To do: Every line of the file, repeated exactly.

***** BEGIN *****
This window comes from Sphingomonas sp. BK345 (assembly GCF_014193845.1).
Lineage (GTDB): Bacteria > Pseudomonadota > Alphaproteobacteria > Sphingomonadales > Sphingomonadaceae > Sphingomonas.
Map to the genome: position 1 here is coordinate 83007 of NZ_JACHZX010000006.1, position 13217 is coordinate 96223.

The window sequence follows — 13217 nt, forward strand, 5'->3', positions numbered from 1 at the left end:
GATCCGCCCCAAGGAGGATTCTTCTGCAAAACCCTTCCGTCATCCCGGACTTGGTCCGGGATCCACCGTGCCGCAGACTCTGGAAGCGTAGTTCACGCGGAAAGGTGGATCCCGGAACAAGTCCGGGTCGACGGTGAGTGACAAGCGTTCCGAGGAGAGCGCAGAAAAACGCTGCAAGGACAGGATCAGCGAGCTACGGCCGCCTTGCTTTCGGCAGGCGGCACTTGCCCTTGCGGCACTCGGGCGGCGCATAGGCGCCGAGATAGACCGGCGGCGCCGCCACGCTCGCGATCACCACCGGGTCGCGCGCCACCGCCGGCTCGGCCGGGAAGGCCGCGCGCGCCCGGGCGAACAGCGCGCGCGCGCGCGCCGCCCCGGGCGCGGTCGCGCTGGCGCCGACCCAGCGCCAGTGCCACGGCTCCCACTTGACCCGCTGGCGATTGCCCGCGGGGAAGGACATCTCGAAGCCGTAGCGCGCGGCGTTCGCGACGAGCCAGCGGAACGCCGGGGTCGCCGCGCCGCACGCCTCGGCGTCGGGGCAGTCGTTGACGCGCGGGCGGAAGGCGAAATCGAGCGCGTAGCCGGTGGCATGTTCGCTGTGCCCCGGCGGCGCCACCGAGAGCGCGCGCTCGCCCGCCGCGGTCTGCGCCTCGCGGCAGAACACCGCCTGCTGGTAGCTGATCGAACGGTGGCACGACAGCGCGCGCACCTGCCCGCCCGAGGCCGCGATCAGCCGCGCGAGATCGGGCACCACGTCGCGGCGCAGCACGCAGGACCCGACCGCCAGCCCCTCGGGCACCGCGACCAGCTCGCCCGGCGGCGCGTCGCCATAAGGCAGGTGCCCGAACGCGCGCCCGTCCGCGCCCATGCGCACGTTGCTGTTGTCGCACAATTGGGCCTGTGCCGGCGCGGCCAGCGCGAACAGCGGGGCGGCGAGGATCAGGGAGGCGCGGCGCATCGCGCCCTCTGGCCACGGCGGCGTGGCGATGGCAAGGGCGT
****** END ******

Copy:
This window comes from Sphingomonas sp. BK345 (assembly GCF_014193845.1).
Lineage (GTDB): Bacteria > Pseudomonadota > Alphaproteobacteria > Sphingomonadales > Sphingomonadaceae > Sphingomonas.
Map to the genome: position 1 here is coordinate 83007 of NZ_JACHZX010000006.1, position 13217 is coordinate 96223.

The window sequence follows — 13217 nt, forward strand, 5'->3', positions numbered from 1 at the left end:
GATCCGCCCCAAGGAGGATTCTTCTGCAAAACCCTTCCGTCATCCCGGACTTGGTCCGGGATCCACCGTGCCGCAGACTCTGGAAGCGTAGTTCACGCGGAAAGGTGGATCCCGGAACAAGTCCGGGTCGACGGTGAGTGACAAGCGTTCCGAGGAGAGCGCAGAAAAACGCTGCAAGGACAGGATCAGCGAGCTACGGCCGCCTTGCTTTCGGCAGGCGGCACTTGCCCTTGCGGCACTCGGGCGGCGCATAGGCGCCGAGATAGACCGGCGGCGCCGCCACGCTCGCGATCACCACCGGGTCGCGCGCCACCGCCGGCTCGGCCGGGAAGGCCGCGCGCGCCCGGGCGAACAGCGCGCGCGCGCGCGCCGCCCCGGGCGCGGTCGCGCTGGCGCCGACCCAGCGCCAGTGCCACGGCTCCCACTTGACCCGCTGGCGATTGCCCGCGGGGAAGGACATCTCGAAGCCGTAGCGCGCGGCGTTCGCGACGAGCCAGCGGAACGCCGGGGTCGCCGCGCCGCACGCCTCGGCGTCGGGGCAGTCGTTGACGCGCGGGCGGAAGGCGAAATCGAGCGCGTAGCCGGTGGCATGTTCGCTGTGCCCCGGCGGCGCCACCGAGAGCGCGCGCTCGCCCGCCGCGGTCTGCGCCTCGCGGCAGAACACCGCCTGCTGGTAGCTGATCGAACGGTGGCACGACAGCGCGCGCACCTGCCCGCCCGAGGCCGCGATCAGCCGCGCGAGATCGGGCACCACGTCGCGGCGCAGCACGCAGGACCCGACCGCCAGCCCCTCGGGCACCGCGACCAGCTCGCCCGGCGGCGCGTCGCCATAAGGCAGGTGCCCGAACGCGCGCCCGTCCGCGCCCATGCGCACGTTGCTGTTGTCGCACAATTGGGCCTGTGCCGGCGCGGCCAGCGCGAACAGCGGGGCGGCGAGGATCAGGGAGGCGCGGCGCATCGCGCCCTCTGGCCACGGCGGCGTGGCGATGGCAAGGGCGT